Log in Newsletter

City Council to hold public hearing on proposed $97M in bond packages

The money would be used for public safety, streets and sidewalks, and housing


The Fayetteville City Council is holding a public hearing Monday night on a proposed bond package totaling $97 million for public safety, streets and sidewalks and housing.

The bond package, which would be put before voters on the November ballot, could add 3.5 to 4 cents to the city property tax rate in coming fiscal years, city officials have said.

The City Council meets at 7 p.m. at City Hall. 

The proposed bond package includes $60 million for public safety improvements, $25 million for streets, sidewalks and connectivity projects and $12 million for housing.

In other business, council members will consider a resolution calling for a special election to address the way City Council members are elected and consider a proposed ordinance that would regulate homeless encampments. Both items are on the consent agenda.

The public hearing on the authorization of the proposed bonds would entail the final adoption of the bond orders and a resolution calling for a bond referendum on Nov. 8, Election Day.

During a June council agenda briefing, City Manager Doug Hewett called the referendum on the bond packages “a significant item.”

The proposed bonds, if approved by voters, would allow for significant investments in Fayetteville's infrastructure and operations, Hewett has said. The funding could pave the way for the city to pursue key projects in public safety, public infrastructure and housing affordability.

Hewett said progress made across all three areas has the potential to improve the quality of life for residents by addressing needs directly related to safety and security.

According to the city, the $60 million for public safety improvements would be used to acquire, construct and equip various law enforcement and firefighting facilities.

The $25 million for streets, sidewalks and connectivity improvements would be used for street, road, mobility, sidewalk and streetscape improvements, bridges, bicycle lanes, curbs and drains, traffic controls and greenways, the city said.

The $12 million in housing bonds would be used for community development programs “to provide and rehabilitate multifamily and single-family housing inside the corporate limits of the city, principally for the benefit of persons of low- and moderate-income’’ previous council agenda materials have said.

This would include programs to provide loans or other financial assistance to people and private housing providers.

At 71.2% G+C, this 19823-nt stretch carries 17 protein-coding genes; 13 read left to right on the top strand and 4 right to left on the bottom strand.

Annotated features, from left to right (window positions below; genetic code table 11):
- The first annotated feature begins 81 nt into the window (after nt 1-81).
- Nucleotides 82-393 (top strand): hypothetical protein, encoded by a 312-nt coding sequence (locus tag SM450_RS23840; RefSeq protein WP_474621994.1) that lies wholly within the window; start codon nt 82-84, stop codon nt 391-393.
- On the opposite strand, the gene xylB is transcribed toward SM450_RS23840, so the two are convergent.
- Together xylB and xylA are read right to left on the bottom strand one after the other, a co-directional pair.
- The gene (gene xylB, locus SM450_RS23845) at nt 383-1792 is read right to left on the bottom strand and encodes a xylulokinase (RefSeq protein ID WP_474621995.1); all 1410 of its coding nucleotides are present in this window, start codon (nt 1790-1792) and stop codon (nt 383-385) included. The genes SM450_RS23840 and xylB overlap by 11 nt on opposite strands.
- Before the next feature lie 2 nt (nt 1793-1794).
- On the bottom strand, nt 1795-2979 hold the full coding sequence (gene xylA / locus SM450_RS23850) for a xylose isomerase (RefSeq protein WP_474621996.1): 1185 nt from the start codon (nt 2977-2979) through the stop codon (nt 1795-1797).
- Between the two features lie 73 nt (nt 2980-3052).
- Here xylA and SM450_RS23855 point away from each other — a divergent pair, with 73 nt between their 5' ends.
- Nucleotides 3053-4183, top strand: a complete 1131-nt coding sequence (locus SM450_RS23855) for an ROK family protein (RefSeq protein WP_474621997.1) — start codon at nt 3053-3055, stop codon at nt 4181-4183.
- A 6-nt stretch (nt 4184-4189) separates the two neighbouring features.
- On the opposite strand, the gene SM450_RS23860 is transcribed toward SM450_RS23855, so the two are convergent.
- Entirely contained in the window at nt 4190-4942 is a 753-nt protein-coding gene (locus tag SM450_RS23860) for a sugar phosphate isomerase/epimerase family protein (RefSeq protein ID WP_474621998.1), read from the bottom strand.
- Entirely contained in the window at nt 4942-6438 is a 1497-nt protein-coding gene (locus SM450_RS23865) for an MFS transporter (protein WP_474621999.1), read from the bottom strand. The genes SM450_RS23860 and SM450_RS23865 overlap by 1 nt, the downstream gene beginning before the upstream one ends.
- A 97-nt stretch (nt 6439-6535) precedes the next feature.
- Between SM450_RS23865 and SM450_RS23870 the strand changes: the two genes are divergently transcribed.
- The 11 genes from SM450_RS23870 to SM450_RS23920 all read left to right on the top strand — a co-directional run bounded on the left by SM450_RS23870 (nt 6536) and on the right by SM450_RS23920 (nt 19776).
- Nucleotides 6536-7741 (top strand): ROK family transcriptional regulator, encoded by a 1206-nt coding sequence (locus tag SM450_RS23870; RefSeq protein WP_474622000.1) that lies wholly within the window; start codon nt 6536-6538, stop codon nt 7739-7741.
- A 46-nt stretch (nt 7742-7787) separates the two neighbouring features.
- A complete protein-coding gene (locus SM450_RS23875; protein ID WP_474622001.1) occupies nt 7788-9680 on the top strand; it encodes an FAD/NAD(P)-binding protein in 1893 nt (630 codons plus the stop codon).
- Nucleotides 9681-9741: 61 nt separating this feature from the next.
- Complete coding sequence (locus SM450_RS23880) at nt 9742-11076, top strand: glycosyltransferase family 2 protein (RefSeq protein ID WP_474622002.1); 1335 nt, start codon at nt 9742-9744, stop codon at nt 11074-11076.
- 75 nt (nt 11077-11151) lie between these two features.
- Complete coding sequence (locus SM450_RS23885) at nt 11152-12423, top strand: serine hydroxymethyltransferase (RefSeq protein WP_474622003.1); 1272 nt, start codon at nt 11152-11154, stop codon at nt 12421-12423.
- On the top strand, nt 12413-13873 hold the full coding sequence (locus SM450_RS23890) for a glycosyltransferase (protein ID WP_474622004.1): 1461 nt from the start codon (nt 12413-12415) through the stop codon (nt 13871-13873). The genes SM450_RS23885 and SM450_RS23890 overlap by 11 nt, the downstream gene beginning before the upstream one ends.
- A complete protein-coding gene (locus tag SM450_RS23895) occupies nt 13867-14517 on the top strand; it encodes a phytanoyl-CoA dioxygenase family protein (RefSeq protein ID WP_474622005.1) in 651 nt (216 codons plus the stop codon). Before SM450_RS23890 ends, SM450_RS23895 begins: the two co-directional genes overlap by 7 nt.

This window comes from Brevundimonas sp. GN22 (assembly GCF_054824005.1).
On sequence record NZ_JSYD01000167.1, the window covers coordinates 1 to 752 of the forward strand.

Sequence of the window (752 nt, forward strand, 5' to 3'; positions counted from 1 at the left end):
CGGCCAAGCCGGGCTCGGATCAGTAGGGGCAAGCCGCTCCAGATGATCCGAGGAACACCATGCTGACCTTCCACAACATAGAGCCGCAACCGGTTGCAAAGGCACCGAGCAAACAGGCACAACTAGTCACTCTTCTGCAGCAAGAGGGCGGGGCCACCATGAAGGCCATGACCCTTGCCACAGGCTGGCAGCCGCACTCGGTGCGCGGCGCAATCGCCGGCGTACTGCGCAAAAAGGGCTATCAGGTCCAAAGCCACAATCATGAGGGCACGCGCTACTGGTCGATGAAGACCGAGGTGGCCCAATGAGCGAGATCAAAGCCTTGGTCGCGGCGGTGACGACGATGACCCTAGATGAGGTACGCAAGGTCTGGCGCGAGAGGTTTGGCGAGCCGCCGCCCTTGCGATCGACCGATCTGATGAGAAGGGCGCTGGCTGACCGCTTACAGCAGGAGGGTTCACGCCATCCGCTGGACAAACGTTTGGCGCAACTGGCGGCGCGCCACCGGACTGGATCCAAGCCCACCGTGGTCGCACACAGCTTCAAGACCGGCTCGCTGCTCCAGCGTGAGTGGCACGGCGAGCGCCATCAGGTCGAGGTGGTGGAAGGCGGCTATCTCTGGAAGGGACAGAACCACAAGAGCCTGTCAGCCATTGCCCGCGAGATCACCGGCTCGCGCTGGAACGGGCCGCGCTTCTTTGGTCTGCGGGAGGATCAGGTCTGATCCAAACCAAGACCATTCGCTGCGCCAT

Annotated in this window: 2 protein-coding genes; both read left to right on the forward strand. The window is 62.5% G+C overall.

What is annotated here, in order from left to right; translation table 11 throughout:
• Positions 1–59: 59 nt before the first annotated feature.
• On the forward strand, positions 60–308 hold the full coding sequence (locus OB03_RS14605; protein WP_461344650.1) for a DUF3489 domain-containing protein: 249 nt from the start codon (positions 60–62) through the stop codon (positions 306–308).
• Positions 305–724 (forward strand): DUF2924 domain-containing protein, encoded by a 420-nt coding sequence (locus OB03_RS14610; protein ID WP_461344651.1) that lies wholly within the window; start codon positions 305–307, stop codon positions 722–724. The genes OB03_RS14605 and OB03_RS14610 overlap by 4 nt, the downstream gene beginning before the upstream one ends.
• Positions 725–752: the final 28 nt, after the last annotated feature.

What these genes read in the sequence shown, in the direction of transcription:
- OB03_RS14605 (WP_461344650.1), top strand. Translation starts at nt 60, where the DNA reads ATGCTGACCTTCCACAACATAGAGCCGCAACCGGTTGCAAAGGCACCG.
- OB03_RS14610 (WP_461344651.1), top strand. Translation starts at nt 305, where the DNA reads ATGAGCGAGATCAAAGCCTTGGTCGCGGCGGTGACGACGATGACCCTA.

If the bonds are approved by voters, an increase in the property tax rate would be needed to repay the bonds in future budgets. 

Consent agenda

A proposal that would restructure the way City Council members are elected and a proposed ordinance to regulate homeless encampments are among the items on Monday’s consent agenda. Items on the consent agenda are usually passed without discussion.

The Vote Yes Fayetteville initiative calls for five single-district seats on the council and four members elected at large. The mayor would still be elected at large.

Currently, the mayor is elected citywide and all nine council members are elected by district.

Proponents of the new plan say it will give voters more representation on the City Council because each voter would help choose the mayor, four at-large council members, and a district representative.

Mayor Mitch Colvin and others who oppose the plan say it would dilute representation by increasing the size of the districts.

Vote Yes Fayetteville is an organization that supports the new plan. Tony Chavonne, publisher of CityView TODAY, is one of several former council members who started the Vote Yes initiative.

On Monday, the council will consider a resolution calling for a special election on Nov. 8 to put the issue before city voters.

Also on the consent agenda are proposed changes to a city ordinance to regulate homeless encampments on public property. The matter was discussed at the work session Aug. 1.

Under the proposal, camping would be prohibited when there is overnight shelter available in the city and when it presents a public health and safety risk, regardless of shelter availability.

Michael Futch covers Fayetteville and education for CityView TODAY. He can be reached at mfutch@cityviewnc.com. Have a news tip? Email news@CityViewTODAY.com.

Fayetteville, City Council, bond package, public safety, roads, housing, elections